So how much of a book is actually non-scene writing?

Half. I’m not kidding.

I did an experiment. I picked three books that I’d already read and loved, all by different authors. Since I’m doing this to improve my own writing, I only picked books written in third person because I like to write in third person. I started reading on my Kindle, highlighting the non-scene chunks of writing. I didn’t highlight one or two sentence or single paragraph asides buried within scenes, but only big chunks of non-scene writing.

Mostly, the non-scene writing sandwiched scenes, but in some cases, there’d be half a page of scene writing, a segue into multiple pages of non-scene writing, then a segue back to a scene again.

In all three books, the first chapters had more non-scene writing than scene writing. So much in fact, that I got a little overwhelmed. But I thought maybe it was just an early chapter thing, so I started picking chapters at random throughout each book: a couple in the beginning, three or four in the middle, and a couple toward the end.

After a while, when I was still highlighting page after page of text, I changed from highlighting non-scene writing to highlighting the scene writing instead.

After two weeks of this—an hour here, and an hour there— I’m now estimating that non-scene writing accounts for 40—60% of a book.

That’s a lot. Even if my random sampling wasn’t random enough, it’s still waaaaaaaay more than I expected. Which tells me two things—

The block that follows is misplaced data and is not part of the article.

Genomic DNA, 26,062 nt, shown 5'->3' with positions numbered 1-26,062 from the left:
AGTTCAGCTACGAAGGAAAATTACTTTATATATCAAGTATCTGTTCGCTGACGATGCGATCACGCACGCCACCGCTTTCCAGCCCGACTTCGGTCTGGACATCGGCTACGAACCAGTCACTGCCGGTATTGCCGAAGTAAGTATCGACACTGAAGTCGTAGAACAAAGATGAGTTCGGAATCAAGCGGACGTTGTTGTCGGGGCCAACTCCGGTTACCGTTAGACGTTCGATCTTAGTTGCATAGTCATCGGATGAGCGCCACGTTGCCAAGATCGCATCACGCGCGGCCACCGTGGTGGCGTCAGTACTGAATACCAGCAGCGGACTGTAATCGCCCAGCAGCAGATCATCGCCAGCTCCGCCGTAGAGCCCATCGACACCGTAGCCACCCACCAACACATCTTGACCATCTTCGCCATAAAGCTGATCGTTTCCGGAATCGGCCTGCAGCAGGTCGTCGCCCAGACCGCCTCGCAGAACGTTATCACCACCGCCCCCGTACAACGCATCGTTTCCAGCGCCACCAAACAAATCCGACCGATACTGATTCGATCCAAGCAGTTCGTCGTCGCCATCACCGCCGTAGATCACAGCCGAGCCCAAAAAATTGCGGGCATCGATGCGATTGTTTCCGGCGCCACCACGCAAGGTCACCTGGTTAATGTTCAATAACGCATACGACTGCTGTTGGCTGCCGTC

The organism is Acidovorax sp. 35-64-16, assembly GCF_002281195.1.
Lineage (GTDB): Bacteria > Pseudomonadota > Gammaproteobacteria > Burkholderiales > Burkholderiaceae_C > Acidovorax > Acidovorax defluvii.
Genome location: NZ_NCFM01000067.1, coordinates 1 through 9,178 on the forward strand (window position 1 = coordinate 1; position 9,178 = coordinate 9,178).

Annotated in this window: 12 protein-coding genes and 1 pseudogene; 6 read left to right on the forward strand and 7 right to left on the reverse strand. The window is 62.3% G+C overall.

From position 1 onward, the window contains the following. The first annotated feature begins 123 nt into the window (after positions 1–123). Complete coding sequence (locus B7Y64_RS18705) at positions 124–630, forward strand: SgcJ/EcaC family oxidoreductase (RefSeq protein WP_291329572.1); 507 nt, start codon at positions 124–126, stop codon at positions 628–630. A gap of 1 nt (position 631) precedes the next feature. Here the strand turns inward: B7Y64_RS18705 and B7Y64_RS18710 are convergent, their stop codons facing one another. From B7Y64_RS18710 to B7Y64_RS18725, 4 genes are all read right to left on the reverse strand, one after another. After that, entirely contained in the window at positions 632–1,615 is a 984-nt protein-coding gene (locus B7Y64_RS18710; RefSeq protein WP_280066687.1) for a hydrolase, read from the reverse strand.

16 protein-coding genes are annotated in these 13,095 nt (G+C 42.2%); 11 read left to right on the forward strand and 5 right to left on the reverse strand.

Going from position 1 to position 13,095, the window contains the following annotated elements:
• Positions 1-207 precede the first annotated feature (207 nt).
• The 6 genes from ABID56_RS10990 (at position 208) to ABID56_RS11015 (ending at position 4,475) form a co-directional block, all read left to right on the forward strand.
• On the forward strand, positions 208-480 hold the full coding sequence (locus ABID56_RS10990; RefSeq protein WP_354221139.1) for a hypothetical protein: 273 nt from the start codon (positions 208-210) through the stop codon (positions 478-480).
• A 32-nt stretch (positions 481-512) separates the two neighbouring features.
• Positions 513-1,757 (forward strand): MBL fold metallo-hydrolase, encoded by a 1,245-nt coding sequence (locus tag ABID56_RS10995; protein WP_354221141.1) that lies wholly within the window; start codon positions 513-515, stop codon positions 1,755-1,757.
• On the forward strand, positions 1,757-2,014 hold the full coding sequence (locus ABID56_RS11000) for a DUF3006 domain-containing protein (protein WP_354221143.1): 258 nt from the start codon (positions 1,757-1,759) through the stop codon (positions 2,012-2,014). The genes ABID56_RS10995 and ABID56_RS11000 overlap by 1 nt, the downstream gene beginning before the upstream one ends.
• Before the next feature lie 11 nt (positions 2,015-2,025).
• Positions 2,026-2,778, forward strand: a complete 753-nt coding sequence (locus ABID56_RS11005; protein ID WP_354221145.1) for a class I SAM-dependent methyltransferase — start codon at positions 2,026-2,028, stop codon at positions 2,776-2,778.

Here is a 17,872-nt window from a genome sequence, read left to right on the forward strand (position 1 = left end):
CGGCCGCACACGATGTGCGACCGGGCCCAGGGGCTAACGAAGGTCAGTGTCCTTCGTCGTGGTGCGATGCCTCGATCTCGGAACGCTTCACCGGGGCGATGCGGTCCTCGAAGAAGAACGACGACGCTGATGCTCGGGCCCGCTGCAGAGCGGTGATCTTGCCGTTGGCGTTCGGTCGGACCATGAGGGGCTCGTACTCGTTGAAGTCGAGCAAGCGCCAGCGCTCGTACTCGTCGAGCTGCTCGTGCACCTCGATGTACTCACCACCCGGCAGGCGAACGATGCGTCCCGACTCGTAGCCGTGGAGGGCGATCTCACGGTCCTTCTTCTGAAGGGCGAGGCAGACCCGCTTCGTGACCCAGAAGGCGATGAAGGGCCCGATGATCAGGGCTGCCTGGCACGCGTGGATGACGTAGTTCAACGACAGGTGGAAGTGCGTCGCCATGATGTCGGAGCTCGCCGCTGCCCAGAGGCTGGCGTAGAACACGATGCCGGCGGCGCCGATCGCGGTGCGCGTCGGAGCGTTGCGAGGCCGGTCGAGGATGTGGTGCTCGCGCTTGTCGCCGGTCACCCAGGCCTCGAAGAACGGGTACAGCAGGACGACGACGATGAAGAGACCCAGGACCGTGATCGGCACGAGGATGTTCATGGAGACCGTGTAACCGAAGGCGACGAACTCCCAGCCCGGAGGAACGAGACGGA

1. Non-scene writing is every bit as important to a good book as scene writing is, most people just don’t realize it. (At least I didn’t)
  2. Coming up with guidelines and rules-of-thumb for how to do it well is going to take study, more effort and  far more time than I thought.

Now, my numbers come from books that I think are brilliant. It’s writing I love. Books you love may be different. First person narratives may be different. But since I’m doing all this to help me, I’m not worrying about other types of books. Though I think if you sat down and highlighted passages from the books you like best, you’d find a lot more non-scene writing in them than you think. Give it a try; you might be surprised. (But do it on an e-reader so you don’t deface that precious hard copy.)

My Action Plan

Sticking with the same three books, I’m going to first try to categorize the different types of non-scene writing: summary, background, segues etc. Then, using those books as my references, I’m going to analyze the different groups of non-scene writing, looking for common threads. My goal is to then come up with specific guidelines on how to write those kinds of narration to use when my writing is not flowing. Since the best way to learn something is to teach it as well as practice it, I plan on posting what I learn here. It may not be useful to anyone else, but I’m pretty sure it will help me.

One response to “Exposition Exploration: Part 1?

  1. Pingback: Exposition Exploration: Part 2 | write owls